- Magnification is how much bigger the image is than the specimen. Calculated by:

Magnification = size of image

                         size of real object

Example: If you have a magnified image that is 5mm wide and your specimen is 0.05mm wide, the magnification is 5 / 0.05 = x100.

Resolution is how detailed the image is. It is how well a microscope distinguishes between two points that are close together. 

- If a microscope can't separate two objects, increasing the magnification won't help.

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Two Types of Microscope - Optical and Electron

Optical (light) microscopes

- Use light to form an image.

- Maximum resolution of 0.2 micrometres (um).Can't use a light microscope to view organelles smallers that 0.2um. This includes ribosomes, andoplasmic reticulum and lysosomes. 

- Can see nucleus and mitochondria, but not in perfect detail. 

- Maximum useful magnification is x1500. 

Electron microscopes

- Use electrons to form images. 

- Higher resolution than optical microscopes so give a more detailed image and used to see more organelles. 

- Maximum resolution of 0.0002um - 1000 times higher than optical microscope.

- Maximum useful magnification is x 1500000

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Electron Microscopes - 'Scanning' or 'Trasmission'

Transmission electron microscopes (TEM)

- Use electromagnets to focus a beam of electrons, which is transmitted through the specimen.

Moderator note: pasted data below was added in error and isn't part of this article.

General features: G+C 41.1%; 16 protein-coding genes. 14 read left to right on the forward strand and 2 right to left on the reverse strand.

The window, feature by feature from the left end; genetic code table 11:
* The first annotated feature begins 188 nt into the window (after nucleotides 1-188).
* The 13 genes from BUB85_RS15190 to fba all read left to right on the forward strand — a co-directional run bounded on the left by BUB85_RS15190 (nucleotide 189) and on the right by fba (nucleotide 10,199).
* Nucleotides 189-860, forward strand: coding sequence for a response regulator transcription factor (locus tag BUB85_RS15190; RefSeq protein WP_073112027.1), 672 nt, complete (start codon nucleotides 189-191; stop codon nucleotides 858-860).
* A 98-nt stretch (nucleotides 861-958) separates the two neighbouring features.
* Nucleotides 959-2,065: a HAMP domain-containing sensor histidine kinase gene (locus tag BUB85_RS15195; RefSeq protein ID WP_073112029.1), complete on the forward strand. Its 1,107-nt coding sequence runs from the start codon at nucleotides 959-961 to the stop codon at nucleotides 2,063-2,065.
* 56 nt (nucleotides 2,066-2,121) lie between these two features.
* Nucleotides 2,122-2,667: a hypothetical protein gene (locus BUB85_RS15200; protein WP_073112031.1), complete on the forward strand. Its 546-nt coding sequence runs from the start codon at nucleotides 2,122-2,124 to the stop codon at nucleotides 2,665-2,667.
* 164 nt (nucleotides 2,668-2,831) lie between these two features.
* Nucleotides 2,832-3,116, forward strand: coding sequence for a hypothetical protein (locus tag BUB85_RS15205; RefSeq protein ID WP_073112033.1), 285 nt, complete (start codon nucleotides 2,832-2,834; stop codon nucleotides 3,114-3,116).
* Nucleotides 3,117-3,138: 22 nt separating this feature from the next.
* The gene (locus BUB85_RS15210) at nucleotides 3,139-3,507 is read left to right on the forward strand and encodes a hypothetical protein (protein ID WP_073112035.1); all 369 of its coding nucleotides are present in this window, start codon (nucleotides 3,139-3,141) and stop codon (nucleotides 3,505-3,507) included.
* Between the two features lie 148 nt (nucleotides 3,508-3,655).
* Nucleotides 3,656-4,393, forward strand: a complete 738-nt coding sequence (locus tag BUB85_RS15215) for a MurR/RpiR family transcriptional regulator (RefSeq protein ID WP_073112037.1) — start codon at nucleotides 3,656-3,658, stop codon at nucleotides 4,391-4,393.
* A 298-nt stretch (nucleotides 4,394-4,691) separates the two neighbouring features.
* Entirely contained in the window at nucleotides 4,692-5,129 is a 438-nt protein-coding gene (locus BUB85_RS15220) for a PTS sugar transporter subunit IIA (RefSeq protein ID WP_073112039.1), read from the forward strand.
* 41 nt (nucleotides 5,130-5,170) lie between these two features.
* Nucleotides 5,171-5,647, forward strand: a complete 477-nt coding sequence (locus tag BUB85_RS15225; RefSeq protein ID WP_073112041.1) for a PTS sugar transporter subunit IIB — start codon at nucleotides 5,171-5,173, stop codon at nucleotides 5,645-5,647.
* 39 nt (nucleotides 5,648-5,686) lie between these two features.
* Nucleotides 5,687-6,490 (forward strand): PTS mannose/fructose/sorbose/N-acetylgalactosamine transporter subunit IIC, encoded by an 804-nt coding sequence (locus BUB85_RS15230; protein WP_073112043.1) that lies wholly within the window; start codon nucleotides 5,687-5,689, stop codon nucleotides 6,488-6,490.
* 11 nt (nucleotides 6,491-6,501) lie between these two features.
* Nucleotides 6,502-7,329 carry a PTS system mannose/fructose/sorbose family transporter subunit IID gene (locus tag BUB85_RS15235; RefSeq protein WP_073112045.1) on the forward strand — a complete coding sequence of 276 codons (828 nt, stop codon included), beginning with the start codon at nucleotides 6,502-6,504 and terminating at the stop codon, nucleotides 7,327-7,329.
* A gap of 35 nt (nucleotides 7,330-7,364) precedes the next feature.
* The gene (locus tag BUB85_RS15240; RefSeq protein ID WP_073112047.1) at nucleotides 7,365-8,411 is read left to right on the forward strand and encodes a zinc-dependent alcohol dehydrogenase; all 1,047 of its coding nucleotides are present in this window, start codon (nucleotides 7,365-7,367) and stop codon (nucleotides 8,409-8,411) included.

- Denser parts of the specimen absorb more electrons, which makes them look denser on the image you end up with. 

- Give high resolution images and shows the internal structure of organelles like chloroplasts. 

- Only be used on thin specimens. 

Scanning electron microscopes (SEM)

- Scan a beam of electrons across the specimen. This knocks off electrons from the specimen, which are gathered in a cathode ray tube to form an image.

- Images show the surface of the specimen and they can be 3D.

- Can be used on thick specimens.

- Give lower resolution images then TEMs. 

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View Specimens Under an Opitcal Microscope

Preparing a 'temporary mount' of a specimen on a slide

- Pipette a small water drop onto the slide (a strip of clear glass or plastic).

- Then use tweezers to place a thin section of your specimen on the water drop.

- Add a drop of stain to highlight objects in a cell. For example, eosin is sued to show the cytoplasm and iodine in potassium iodide is used to stain starch grains in plant cells.

- Finally, add the cover slip (a square of clear plastic that protects the specimen). Stand the slip upright on the slide, next to the water droplet. Then tilt and lower it carefully so it covers the specimen.

- Try not to get any air bubbles under the cover slip because air bubbles will obstruct your view of the specimen.

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Cell Fractionation - Homogenisation

Homegenisation - Breaking up the cells

- Can be done in different ways, e.g. by vibrating the cells or grinding the cells in a blender.